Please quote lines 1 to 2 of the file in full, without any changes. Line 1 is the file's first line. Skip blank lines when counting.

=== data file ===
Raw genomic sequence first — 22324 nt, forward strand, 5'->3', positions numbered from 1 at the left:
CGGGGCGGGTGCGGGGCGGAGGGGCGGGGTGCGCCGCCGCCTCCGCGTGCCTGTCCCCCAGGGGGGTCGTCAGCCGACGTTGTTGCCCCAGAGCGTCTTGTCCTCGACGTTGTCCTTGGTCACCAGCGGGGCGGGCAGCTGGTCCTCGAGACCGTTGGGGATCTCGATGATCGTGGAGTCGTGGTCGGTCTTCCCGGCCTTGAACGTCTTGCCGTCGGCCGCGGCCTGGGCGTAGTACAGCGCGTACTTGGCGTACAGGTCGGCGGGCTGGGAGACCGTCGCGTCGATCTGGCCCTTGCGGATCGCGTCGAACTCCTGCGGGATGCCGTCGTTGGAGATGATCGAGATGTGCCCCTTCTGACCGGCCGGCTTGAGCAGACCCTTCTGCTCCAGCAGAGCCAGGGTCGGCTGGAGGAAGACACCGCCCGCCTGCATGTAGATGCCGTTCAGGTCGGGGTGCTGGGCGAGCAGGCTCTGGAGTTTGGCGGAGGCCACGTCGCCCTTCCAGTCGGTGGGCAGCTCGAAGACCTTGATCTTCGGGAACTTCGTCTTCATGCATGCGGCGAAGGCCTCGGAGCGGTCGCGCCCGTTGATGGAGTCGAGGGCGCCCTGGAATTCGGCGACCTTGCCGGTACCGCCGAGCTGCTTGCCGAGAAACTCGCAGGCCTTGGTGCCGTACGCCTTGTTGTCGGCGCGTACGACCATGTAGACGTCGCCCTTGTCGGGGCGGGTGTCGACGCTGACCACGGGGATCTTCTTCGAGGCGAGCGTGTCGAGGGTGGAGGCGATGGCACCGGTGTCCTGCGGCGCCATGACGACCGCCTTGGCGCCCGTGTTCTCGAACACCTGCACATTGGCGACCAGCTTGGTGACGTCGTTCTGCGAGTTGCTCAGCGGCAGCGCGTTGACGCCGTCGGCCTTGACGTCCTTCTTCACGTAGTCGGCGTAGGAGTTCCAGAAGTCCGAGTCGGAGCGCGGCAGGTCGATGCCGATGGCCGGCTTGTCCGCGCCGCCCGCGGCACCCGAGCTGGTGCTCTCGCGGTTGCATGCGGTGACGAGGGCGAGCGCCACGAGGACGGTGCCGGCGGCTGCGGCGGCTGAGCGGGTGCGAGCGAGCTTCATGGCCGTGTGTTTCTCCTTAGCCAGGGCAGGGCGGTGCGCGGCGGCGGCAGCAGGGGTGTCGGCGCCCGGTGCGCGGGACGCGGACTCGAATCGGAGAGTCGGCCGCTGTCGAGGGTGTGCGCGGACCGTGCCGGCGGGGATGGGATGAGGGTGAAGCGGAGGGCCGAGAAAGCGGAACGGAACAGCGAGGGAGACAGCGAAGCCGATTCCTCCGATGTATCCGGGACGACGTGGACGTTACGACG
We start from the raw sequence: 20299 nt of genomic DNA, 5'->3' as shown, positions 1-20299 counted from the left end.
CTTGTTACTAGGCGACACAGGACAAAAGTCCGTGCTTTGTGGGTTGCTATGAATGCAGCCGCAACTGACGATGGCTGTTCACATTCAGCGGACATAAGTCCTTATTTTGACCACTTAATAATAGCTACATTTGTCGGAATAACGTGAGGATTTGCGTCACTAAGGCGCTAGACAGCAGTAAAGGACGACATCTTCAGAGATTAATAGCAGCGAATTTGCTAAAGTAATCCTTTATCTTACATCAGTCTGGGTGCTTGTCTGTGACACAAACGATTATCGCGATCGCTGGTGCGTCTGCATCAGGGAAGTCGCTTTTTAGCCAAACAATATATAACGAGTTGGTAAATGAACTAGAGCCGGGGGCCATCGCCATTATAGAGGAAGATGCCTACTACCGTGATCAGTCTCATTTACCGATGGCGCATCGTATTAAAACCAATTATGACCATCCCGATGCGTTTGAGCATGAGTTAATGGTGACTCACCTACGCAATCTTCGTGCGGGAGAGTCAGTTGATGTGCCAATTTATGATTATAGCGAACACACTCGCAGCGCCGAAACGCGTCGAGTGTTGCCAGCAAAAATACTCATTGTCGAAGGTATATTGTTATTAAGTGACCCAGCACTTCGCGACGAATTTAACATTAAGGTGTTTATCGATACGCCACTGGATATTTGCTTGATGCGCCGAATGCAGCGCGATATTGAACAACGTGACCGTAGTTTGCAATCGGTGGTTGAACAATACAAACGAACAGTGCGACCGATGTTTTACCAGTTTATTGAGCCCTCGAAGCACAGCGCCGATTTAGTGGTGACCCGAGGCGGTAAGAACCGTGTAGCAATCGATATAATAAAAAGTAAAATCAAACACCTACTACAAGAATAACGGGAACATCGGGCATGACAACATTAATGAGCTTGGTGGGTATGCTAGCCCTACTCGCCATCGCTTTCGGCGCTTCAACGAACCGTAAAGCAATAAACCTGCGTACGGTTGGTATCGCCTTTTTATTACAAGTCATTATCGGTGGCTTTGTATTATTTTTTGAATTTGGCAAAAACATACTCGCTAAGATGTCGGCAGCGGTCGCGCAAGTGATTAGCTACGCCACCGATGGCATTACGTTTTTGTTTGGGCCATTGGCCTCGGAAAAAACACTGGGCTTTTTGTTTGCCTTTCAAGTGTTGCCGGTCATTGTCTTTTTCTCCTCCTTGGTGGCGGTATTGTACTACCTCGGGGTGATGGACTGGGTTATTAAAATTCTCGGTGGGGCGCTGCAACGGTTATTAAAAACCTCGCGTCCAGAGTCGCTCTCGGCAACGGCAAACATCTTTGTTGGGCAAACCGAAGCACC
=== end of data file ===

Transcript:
Raw genomic sequence first — 22324 nt, forward strand, 5'->3', positions numbered from 1 at the left:
CGGGGCGGGTGCGGGGCGGAGGGGCGGGGTGCGCCGCCGCCTCCGCGTGCCTGTCCCCCAGGGGGGTCGTCAGCCGACGTTGTTGCCCCAGAGCGTCTTGTCCTCGACGTTGTCCTTGGTCACCAGCGGGGCGGGCAGCTGGTCCTCGAGACCGTTGGGGATCTCGATGATCGTGGAGTCGTGGTCGGTCTTCCCGGCCTTGAACGTCTTGCCGTCGGCCGCGGCCTGGGCGTAGTACAGCGCGTACTTGGCGTACAGGTCGGCGGGCTGGGAGACCGTCGCGTCGATCTGGCCCTTGCGGATCGCGTCGAACTCCTGCGGGATGCCGTCGTTGGAGATGATCGAGATGTGCCCCTTCTGACCGGCCGGCTTGAGCAGACCCTTCTGCTCCAGCAGAGCCAGGGTCGGCTGGAGGAAGACACCGCCCGCCTGCATGTAGATGCCGTTCAGGTCGGGGTGCTGGGCGAGCAGGCTCTGGAGTTTGGCGGAGGCCACGTCGCCCTTCCAGTCGGTGGGCAGCTCGAAGACCTTGATCTTCGGGAACTTCGTCTTCATGCATGCGGCGAAGGCCTCGGAGCGGTCGCGCCCGTTGATGGAGTCGAGGGCGCCCTGGAATTCGGCGACCTTGCCGGTACCGCCGAGCTGCTTGCCGAGAAACTCGCAGGCCTTGGTGCCGTACGCCTTGTTGTCGGCGCGTACGACCATGTAGACGTCGCCCTTGTCGGGGCGGGTGTCGACGCTGACCACGGGGATCTTCTTCGAGGCGAGCGTGTCGAGGGTGGAGGCGATGGCACCGGTGTCCTGCGGCGCCATGACGACCGCCTTGGCGCCCGTGTTCTCGAACACCTGCACATTGGCGACCAGCTTGGTGACGTCGTTCTGCGAGTTGCTCAGCGGCAGCGCGTTGACGCCGTCGGCCTTGACGTCCTTCTTCACGTAGTCGGCGTAGGAGTTCCAGAAGTCCGAGTCGGAGCGCGGCAGGTCGATGCCGATGGCCGGCTTGTCCGCGCCGCCCGCGGCACCCGAGCTGGTGCTCTCGCGGTTGCATGCGGTGACGAGGGCGAGCGCCACGAGGACGGTGCCGGCGGCTGCGGCGGCTGAGCGGGTGCGAGCGAGCTTCATGGCCGTGTGTTTCTCCTTAGCCAGGGCAGGGCGGTGCGCGGCGGCGGCAGCAGGGGTGTCGGCGCCCGGTGCGCGGGACGCGGACTCGAATCGGAGAGTCGGCCGCTGTCGAGGGTGTGCGCGGACCGTGCCGGCGGGGATGGGATGAGGGTGAAGCGGAGGGCCGAGAAAGCGGAACGGAACAGCGAGGGAGACAGCGAAGCCGATTCCTCCGATGTATCCGGGACGACGTGGACGTTACGACG